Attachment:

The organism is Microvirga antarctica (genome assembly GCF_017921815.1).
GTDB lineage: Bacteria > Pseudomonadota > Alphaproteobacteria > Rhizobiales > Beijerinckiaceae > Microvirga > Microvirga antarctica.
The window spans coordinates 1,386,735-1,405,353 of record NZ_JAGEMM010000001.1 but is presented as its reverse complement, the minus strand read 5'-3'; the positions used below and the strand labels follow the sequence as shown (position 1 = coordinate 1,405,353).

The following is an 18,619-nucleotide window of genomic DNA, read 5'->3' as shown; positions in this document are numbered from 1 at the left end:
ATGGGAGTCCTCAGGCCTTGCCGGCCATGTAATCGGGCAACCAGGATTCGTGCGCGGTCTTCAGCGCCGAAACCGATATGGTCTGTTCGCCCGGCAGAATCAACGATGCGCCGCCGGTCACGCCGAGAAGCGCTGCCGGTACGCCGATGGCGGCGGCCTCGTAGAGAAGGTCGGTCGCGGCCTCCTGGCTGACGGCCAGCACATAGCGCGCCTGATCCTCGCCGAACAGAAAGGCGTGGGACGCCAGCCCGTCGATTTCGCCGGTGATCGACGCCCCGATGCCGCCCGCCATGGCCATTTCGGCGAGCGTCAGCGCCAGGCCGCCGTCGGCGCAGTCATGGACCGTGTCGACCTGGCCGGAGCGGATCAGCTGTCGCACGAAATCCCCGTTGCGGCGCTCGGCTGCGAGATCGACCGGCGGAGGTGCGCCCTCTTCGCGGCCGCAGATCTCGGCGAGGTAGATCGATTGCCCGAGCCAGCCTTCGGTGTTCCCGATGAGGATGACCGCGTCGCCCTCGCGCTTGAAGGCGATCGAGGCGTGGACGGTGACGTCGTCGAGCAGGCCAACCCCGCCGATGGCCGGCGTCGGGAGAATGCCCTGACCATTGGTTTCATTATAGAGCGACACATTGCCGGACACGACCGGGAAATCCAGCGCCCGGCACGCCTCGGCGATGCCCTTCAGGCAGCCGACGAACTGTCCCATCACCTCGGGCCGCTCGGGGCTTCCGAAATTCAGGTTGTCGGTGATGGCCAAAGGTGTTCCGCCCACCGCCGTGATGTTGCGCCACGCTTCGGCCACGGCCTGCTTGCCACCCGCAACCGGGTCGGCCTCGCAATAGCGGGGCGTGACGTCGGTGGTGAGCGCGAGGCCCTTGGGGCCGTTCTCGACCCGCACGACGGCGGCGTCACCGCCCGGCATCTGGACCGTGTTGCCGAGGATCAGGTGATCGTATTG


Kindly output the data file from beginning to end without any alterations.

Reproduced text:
The organism is Microvirga antarctica (genome assembly GCF_017921815.1).
GTDB lineage: Bacteria > Pseudomonadota > Alphaproteobacteria > Rhizobiales > Beijerinckiaceae > Microvirga > Microvirga antarctica.
The window spans coordinates 1,386,735-1,405,353 of record NZ_JAGEMM010000001.1 but is presented as its reverse complement, the minus strand read 5'-3'; the positions used below and the strand labels follow the sequence as shown (position 1 = coordinate 1,405,353).

The following is an 18,619-nucleotide window of genomic DNA, read 5'->3' as shown; positions in this document are numbered from 1 at the left end:
ATGGGAGTCCTCAGGCCTTGCCGGCCATGTAATCGGGCAACCAGGATTCGTGCGCGGTCTTCAGCGCCGAAACCGATATGGTCTGTTCGCCCGGCAGAATCAACGATGCGCCGCCGGTCACGCCGAGAAGCGCTGCCGGTACGCCGATGGCGGCGGCCTCGTAGAGAAGGTCGGTCGCGGCCTCCTGGCTGACGGCCAGCACATAGCGCGCCTGATCCTCGCCGAACAGAAAGGCGTGGGACGCCAGCCCGTCGATTTCGCCGGTGATCGACGCCCCGATGCCGCCCGCCATGGCCATTTCGGCGAGCGTCAGCGCCAGGCCGCCGTCGGCGCAGTCATGGACCGTGTCGACCTGGCCGGAGCGGATCAGCTGTCGCACGAAATCCCCGTTGCGGCGCTCGGCTGCGAGATCGACCGGCGGAGGTGCGCCCTCTTCGCGGCCGCAGATCTCGGCGAGGTAGATCGATTGCCCGAGCCAGCCTTCGGTGTTCCCGATGAGGATGACCGCGTCGCCCTCGCGCTTGAAGGCGATCGAGGCGTGGACGGTGACGTCGTCGAGCAGGCCAACCCCGCCGATGGCCGGCGTCGGGAGAATGCCCTGACCATTGGTTTCATTATAGAGCGACACATTGCCGGACACGACCGGGAAATCCAGCGCCCGGCACGCCTCGGCGATGCCCTTCAGGCAGCCGACGAACTGTCCCATCACCTCGGGCCGCTCGGGGCTTCCGAAATTCAGGTTGTCGGTGATGGCCAAAGGTGTTCCGCCCACCGCCGTGATGTTGCGCCACGCTTCGGCCACGGCCTGCTTGCCACCCGCAACCGGGTCGGCCTCGCAATAGCGGGGCGTGACGTCGGTGGTGAGCGCGAGGCCCTTGGGGCCGTTCTCGACCCGCACGACGGCGGCGTCACCGCCCGGCATCTGGACCGTGTTGCCGAGGATCAGGTGATCGTATTG